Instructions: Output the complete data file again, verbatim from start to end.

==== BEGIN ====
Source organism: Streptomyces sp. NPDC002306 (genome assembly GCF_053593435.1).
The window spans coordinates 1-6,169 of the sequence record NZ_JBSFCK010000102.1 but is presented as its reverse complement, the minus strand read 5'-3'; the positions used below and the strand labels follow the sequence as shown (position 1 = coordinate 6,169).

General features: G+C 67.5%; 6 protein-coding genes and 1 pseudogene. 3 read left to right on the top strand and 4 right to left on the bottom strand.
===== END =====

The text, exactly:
Source organism: Streptomyces sp. NPDC002306 (genome assembly GCF_053593435.1).
The window spans coordinates 1-6,169 of the sequence record NZ_JBSFCK010000102.1 but is presented as its reverse complement, the minus strand read 5'-3'; the positions used below and the strand labels follow the sequence as shown (position 1 = coordinate 6,169).

General features: G+C 67.5%; 6 protein-coding genes and 1 pseudogene. 3 read left to right on the top strand and 4 right to left on the bottom strand.